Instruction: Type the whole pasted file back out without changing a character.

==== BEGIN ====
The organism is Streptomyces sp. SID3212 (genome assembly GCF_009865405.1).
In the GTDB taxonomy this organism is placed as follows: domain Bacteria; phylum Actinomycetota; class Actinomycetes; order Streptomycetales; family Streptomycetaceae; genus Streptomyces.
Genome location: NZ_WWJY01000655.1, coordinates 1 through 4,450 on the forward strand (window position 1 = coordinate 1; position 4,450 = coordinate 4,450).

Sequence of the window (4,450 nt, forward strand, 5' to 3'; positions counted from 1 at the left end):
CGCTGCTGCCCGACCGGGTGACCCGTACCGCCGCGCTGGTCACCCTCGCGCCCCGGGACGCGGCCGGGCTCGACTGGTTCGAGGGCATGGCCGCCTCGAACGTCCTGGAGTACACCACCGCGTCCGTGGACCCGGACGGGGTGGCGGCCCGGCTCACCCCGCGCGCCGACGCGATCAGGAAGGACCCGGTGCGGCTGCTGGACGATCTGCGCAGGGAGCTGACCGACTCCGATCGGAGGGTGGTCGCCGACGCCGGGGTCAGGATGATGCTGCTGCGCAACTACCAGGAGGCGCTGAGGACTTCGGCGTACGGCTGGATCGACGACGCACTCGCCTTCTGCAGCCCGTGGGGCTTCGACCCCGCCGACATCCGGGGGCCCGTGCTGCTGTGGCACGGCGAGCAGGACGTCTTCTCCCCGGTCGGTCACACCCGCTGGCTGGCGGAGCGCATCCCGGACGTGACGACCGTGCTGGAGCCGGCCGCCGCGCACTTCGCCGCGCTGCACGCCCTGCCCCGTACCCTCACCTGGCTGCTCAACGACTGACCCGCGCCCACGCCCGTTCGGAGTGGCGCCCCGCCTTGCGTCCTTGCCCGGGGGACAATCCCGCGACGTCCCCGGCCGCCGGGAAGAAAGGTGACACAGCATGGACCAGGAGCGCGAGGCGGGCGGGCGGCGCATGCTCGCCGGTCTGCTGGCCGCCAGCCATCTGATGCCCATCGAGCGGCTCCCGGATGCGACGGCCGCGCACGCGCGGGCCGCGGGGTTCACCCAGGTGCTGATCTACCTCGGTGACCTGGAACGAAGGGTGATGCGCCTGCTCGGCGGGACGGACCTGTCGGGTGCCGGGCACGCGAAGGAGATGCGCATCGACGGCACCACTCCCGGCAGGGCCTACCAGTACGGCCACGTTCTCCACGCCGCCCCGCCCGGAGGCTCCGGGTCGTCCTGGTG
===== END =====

The organism is Streptomyces sp. SID3212 (genome assembly GCF_009865405.1).
In the GTDB taxonomy this organism is placed as follows: domain Bacteria; phylum Actinomycetota; class Actinomycetes; order Streptomycetales; family Streptomycetaceae; genus Streptomyces.
Genome location: NZ_WWJY01000655.1, coordinates 1 through 4,450 on the forward strand (window position 1 = coordinate 1; position 4,450 = coordinate 4,450).

Sequence of the window (4,450 nt, forward strand, 5' to 3'; positions counted from 1 at the left end):
CGCTGCTGCCCGACCGGGTGACCCGTACCGCCGCGCTGGTCACCCTCGCGCCCCGGGACGCGGCCGGGCTCGACTGGTTCGAGGGCATGGCCGCCTCGAACGTCCTGGAGTACACCACCGCGTCCGTGGACCCGGACGGGGTGGCGGCCCGGCTCACCCCGCGCGCCGACGCGATCAGGAAGGACCCGGTGCGGCTGCTGGACGATCTGCGCAGGGAGCTGACCGACTCCGATCGGAGGGTGGTCGCCGACGCCGGGGTCAGGATGATGCTGCTGCGCAACTACCAGGAGGCGCTGAGGACTTCGGCGTACGGCTGGATCGACGACGCACTCGCCTTCTGCAGCCCGTGGGGCTTCGACCCCGCCGACATCCGGGGGCCCGTGCTGCTGTGGCACGGCGAGCAGGACGTCTTCTCCCCGGTCGGTCACACCCGCTGGCTGGCGGAGCGCATCCCGGACGTGACGACCGTGCTGGAGCCGGCCGCCGCGCACTTCGCCGCGCTGCACGCCCTGCCCCGTACCCTCACCTGGCTGCTCAACGACTGACCCGCGCCCACGCCCGTTCGGAGTGGCGCCCCGCCTTGCGTCCTTGCCCGGGGGACAATCCCGCGACGTCCCCGGCCGCCGGGAAGAAAGGTGACACAGCATGGACCAGGAGCGCGAGGCGGGCGGGCGGCGCATGCTCGCCGGTCTGCTGGCCGCCAGCCATCTGATGCCCATCGAGCGGCTCCCGGATGCGACGGCCGCGCACGCGCGGGCCGCGGGGTTCACCCAGGTGCTGATCTACCTCGGTGACCTGGAACGAAGGGTGATGCGCCTGCTCGGCGGGACGGACCTGTCGGGTGCCGGGCACGCGAAGGAGATGCGCATCGACGGCACCACTCCCGGCAGGGCCTACCAGTACGGCCACGTTCTCCACGCCGCCCCGCCCGGAGGCTCCGGGTCGTCCTGGTG